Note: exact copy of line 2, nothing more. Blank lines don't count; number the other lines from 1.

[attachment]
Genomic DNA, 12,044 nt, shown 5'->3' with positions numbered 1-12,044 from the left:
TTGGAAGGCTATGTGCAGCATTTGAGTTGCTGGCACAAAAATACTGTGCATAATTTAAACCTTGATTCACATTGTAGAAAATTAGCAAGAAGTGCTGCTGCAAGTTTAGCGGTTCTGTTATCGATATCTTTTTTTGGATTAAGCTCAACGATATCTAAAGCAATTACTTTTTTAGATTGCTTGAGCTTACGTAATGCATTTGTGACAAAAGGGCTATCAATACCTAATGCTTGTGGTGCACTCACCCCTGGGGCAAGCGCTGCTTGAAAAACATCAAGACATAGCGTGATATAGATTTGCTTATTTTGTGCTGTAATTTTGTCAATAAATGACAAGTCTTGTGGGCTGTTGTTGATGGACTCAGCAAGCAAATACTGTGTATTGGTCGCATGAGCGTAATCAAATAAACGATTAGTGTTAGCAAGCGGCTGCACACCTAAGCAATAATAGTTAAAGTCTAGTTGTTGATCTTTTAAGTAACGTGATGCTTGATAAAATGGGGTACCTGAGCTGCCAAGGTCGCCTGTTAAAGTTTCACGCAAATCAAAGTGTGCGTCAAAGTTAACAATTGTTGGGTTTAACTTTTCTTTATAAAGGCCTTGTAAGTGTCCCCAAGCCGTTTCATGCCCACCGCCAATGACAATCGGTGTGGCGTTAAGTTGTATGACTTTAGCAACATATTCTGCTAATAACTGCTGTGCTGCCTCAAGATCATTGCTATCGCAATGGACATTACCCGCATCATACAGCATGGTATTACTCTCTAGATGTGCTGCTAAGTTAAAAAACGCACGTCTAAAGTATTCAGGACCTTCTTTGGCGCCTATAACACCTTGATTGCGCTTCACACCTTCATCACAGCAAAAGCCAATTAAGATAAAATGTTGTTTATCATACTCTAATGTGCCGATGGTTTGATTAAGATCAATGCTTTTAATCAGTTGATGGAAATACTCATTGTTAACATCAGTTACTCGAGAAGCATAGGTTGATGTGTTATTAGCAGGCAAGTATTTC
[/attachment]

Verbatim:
TTGGAAGGCTATGTGCAGCATTTGAGTTGCTGGCACAAAAATACTGTGCATAATTTAAACCTTGATTCACATTGTAGAAAATTAGCAAGAAGTGCTGCTGCAAGTTTAGCGGTTCTGTTATCGATATCTTTTTTTGGATTAAGCTCAACGATATCTAAAGCAATTACTTTTTTAGATTGCTTGAGCTTACGTAATGCATTTGTGACAAAAGGGCTATCAATACCTAATGCTTGTGGTGCACTCACCCCTGGGGCAAGCGCTGCTTGAAAAACATCAAGACATAGCGTGATATAGATTTGCTTATTTTGTGCTGTAATTTTGTCAATAAATGACAAGTCTTGTGGGCTGTTGTTGATGGACTCAGCAAGCAAATACTGTGTATTGGTCGCATGAGCGTAATCAAATAAACGATTAGTGTTAGCAAGCGGCTGCACACCTAAGCAATAATAGTTAAAGTCTAGTTGTTGATCTTTTAAGTAACGTGATGCTTGATAAAATGGGGTACCTGAGCTGCCAAGGTCGCCTGTTAAAGTTTCACGCAAATCAAAGTGTGCGTCAAAGTTAACAATTGTTGGGTTTAACTTTTCTTTATAAAGGCCTTGTAAGTGTCCCCAAGCCGTTTCATGCCCACCGCCAATGACAATCGGTGTGGCGTTAAGTTGTATGACTTTAGCAACATATTCTGCTAATAACTGCTGTGCTGCCTCAAGATCATTGCTATCGCAATGGACATTACCCGCATCATACAGCATGGTATTACTCTCTAGATGTGCTGCTAAGTTAAAAAACGCACGTCTAAAGTATTCAGGACCTTCTTTGGCGCCTATAACACCTTGATTGCGCTTCACACCTTCATCACAGCAAAAGCCAATTAAGATAAAATGTTGTTTATCATACTCTAATGTGCCGATGGTTTGATTAAGATCAATGCTTTTAATCAGTTGATGGAAATACTCATTGTTAACATCAGTTACTCGAGAAGCATAGGTTGATGTGTTATTAGCAGGCAAGTATTTC